Posted By: Francis Koster Published: February 28, 2021

As I listen to intense discussions between various political tribes about the need to stop the spread of Covid-19 verses claims of excessive government regulation, I am reminded of a story I heard sitting around a campfire at Boy Scout camp many decades ago.  My camp had a hand-pumped well, and the story made quite an impression on me at the time.   In 1854 London had no running water.  Local municipalities would tax citizens and businesses to fund the digging of public wells located in town squares to provide water for bathing and drinking.  At this time, since there were no indoor toilets or sewers, human waste was also being put in pits, called ‘cesspools’. They were everywhere. Both men and women wore perfume to mask the odor that was everywhere. A plague of cholera had started.  Millions were dying all around the world. The spread seemed to occur in areas with high odors.  The commonly held belief by both doctors and citizens was that cholera was spread by stinky air, then called ‘Miasma’.  

Posted By: Francis Koster Published: February 23, 2021

America’s health insurance system is like a ratty old quilt.  If your body is covered by the thick part of the quilt, you can feel more or less comfortable.  If your quilt has too many holes in it, you suffer. North Carolina has 17% of its population uninsured. We rank 6th worst out of all 50 states for our percentage of uninsured.[1]   Those uninsured who get sick will have mountains of debt they will not have the ability to pay. Insurance claims filed by Covid-19 patients show that if you catch mild Covid-19 but can recover at home, the cost of treatment averages around $750 for your care.   If you need to be hospitalized, the bill from the hospital is around $34,000.  If you are so sick you need to be in intensive care, the cost is about $84,000.[2]

Posted By: Francis Koster Published: February 8, 2021

When I was in school, one of the most dreaded sentences my teacher uttered was “Close your books, we are going to have a pop quiz.” Over the past few months, I have written a number of columns each teaching little-known facts. Have you been paying attention? Surprise! Here is your quiz: 1.    How much more does the average American adult weighs now compared to 1960? 28 pounds. [1] 2.    What percentage of American school buildings have unhealthy levels of indoor air pollution? Nearly half.[2] 3.    How much invisible microplastic does the average American eat each week? Equal to one credit card.[3] 4.    Is our life expectancy getting longer or shorter? Shorter [4] 5.    Of all the nations of the world, where does America rank on the happiness scale? 35th.[5] One of the major obstacles to improving our society is that a large number of things that need fixing (as you saw above) are not well known. We have to make the invisible visible. One way to do that is to measure indicators of Quality of Life.

Posted By: Francis Koster Published: February 4, 2021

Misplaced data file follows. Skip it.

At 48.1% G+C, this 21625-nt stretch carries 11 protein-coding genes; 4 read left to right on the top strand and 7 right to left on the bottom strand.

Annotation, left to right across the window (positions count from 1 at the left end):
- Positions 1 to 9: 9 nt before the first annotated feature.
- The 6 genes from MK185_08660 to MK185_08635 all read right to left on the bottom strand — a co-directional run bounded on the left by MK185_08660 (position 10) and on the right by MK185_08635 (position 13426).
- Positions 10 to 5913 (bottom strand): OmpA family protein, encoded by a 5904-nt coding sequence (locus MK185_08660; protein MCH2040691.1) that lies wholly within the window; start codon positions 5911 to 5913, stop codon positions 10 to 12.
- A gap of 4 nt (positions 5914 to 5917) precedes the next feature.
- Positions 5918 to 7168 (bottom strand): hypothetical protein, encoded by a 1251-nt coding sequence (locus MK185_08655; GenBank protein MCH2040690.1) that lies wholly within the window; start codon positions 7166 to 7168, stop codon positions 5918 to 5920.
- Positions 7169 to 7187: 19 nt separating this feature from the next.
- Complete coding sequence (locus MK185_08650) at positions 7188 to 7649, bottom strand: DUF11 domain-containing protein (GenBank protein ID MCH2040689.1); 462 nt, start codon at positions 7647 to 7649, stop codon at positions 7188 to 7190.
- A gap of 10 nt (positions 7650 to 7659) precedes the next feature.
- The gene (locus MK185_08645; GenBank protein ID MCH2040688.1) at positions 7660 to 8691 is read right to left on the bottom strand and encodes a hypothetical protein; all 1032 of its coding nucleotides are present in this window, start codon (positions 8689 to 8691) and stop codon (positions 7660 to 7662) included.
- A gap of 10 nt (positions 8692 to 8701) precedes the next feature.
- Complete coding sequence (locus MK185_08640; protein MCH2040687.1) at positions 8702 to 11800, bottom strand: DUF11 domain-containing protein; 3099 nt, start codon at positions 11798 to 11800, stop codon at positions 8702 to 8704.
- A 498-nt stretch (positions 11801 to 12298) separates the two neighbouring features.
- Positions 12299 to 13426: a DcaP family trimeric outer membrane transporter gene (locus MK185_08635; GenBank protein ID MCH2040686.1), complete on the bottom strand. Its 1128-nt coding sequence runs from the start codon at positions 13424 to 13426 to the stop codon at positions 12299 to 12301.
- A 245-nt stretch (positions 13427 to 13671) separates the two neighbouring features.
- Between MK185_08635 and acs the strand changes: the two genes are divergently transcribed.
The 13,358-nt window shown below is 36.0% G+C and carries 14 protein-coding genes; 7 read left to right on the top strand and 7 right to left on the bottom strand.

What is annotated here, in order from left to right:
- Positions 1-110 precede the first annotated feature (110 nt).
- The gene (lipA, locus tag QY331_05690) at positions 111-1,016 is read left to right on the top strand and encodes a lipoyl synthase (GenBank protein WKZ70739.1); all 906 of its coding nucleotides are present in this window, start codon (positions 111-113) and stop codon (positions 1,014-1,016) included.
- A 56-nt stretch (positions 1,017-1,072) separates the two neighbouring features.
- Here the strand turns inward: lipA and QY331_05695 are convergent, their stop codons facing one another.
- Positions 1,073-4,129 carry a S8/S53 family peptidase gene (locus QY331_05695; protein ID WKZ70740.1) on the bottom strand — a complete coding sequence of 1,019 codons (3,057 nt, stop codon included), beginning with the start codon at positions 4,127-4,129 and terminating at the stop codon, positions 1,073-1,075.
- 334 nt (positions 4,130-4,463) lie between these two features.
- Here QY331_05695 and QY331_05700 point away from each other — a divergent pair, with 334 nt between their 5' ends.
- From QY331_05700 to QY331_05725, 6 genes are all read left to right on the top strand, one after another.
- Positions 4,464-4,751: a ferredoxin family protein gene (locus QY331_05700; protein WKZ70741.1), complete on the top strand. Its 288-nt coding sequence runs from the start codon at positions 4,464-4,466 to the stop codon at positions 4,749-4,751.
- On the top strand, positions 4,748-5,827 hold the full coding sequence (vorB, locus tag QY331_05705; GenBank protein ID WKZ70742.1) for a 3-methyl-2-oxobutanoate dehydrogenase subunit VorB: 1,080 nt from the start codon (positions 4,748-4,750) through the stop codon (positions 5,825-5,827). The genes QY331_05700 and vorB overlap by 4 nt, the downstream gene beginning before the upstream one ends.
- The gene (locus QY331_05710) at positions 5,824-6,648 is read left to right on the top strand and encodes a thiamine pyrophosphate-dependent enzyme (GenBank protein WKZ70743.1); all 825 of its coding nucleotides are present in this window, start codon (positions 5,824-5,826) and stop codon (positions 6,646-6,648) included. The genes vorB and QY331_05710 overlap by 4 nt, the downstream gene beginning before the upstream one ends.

Do you remember when you were given your first goldfish?  The gift was probably a little bowl of water containing a few tiny fish and some fish food.  I remember receiving mine when I was in grade school.  It was probably the first time I was officially made responsible for caring for other living creatures.   I also remember how sad I was when weeks later I found them floating in cloudy water, dead.  As a child, I felt my failure deeply.   I still remember when my brothers and sisters and I buried them in the garden with a little ceremony overseen by my mom. I will never know what killed that fish, but the range of possibility is large – the amount and kind of food, jimmy germs from failing to wash hands before putting them in the bowl, not enough or too much light, high or low water temperature, and acidity – the list can go on and on.  Just like the list of things that impact the quality of life and health in our cities and towns.  We all live in a ‘human aquarium, and the lives of our friends and neighbors in our cities and towns are just as vulnerable as those little fish.  Any number of elements in our local aquarium can encourage or stop a wide range of physical, emotional, intellectual, and financial growth for our citizens, and impact our collective quality of life.

Posted By: Francis Koster Published: February 3, 2021

We have two healthcare calamities unfolding before us – one visible, the other not yet. The first you at least know something about - Covid-19.  On January 14, one in 15 Americans (24 million) have been diagnosed with Covid-19.[1]  Of these, around four million survived, but are suffering after-effects ranging from brain fog, lung issues, and sexual disfunction.[2],[3]  Another 380,000 Americans have already died from it.[4]  Experts predict that the number of dead will grow to over half-a-million by April 2021,[5] even with an aggressive vaccination campaign, because around one-third of Americans say they will not take the vaccination at all.[6] This is only the visible part of our national tragedy. The second (still invisible) crisis is caused by the fact that out of every ten Americans, six have what is called a “chronic disease” – things like heart disease, diabetes, and kidney disease.  These do not heal. They do get worse over time and must be carefully managed for as long as you live. [7],[8]